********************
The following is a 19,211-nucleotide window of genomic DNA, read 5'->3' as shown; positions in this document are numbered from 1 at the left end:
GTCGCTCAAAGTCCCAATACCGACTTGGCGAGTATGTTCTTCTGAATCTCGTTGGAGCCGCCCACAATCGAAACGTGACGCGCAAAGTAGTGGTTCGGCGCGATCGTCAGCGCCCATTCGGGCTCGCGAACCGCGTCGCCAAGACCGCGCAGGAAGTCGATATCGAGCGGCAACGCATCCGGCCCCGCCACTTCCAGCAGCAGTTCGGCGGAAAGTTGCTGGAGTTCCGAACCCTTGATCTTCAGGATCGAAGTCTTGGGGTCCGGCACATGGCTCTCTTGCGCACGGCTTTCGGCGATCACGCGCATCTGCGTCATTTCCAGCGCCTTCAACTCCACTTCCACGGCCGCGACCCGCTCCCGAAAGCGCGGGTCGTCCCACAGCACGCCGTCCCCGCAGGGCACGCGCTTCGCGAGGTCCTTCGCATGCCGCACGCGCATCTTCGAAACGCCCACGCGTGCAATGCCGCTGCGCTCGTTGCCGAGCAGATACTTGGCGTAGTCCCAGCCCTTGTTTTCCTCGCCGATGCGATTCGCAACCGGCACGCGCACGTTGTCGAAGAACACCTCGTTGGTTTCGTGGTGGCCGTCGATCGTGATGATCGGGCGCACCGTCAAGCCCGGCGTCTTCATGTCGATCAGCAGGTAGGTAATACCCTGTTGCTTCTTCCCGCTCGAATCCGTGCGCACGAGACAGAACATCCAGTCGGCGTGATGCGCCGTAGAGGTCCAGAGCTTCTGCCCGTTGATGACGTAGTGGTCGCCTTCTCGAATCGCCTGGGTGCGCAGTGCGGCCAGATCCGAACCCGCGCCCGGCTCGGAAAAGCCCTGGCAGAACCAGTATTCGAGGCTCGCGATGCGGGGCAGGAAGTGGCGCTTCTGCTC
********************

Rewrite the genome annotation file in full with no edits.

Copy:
The following is a 19,211-nucleotide window of genomic DNA, read 5'->3' as shown; positions in this document are numbered from 1 at the left end:
GTCGCTCAAAGTCCCAATACCGACTTGGCGAGTATGTTCTTCTGAATCTCGTTGGAGCCGCCCACAATCGAAACGTGACGCGCAAAGTAGTGGTTCGGCGCGATCGTCAGCGCCCATTCGGGCTCGCGAACCGCGTCGCCAAGACCGCGCAGGAAGTCGATATCGAGCGGCAACGCATCCGGCCCCGCCACTTCCAGCAGCAGTTCGGCGGAAAGTTGCTGGAGTTCCGAACCCTTGATCTTCAGGATCGAAGTCTTGGGGTCCGGCACATGGCTCTCTTGCGCACGGCTTTCGGCGATCACGCGCATCTGCGTCATTTCCAGCGCCTTCAACTCCACTTCCACGGCCGCGACCCGCTCCCGAAAGCGCGGGTCGTCCCACAGCACGCCGTCCCCGCAGGGCACGCGCTTCGCGAGGTCCTTCGCATGCCGCACGCGCATCTTCGAAACGCCCACGCGTGCAATGCCGCTGCGCTCGTTGCCGAGCAGATACTTGGCGTAGTCCCAGCCCTTGTTTTCCTCGCCGATGCGATTCGCAACCGGCACGCGCACGTTGTCGAAGAACACCTCGTTGGTTTCGTGGTGGCCGTCGATCGTGATGATCGGGCGCACCGTCAAGCCCGGCGTCTTCATGTCGATCAGCAGGTAGGTAATACCCTGTTGCTTCTTCCCGCTCGAATCCGTGCGCACGAGACAGAACATCCAGTCGGCGTGATGCGCCGTAGAGGTCCAGAGCTTCTGCCCGTTGATGACGTAGTGGTCGCCTTCTCGAATCGCCTGGGTGCGCAGTGCGGCCAGATCCGAACCCGCGCCCGGCTCGGAAAAGCCCTGGCAGAACCAGTATTCGAGGCTCGCGATGCGGGGCAGGAAGTGGCGCTTCTGCTC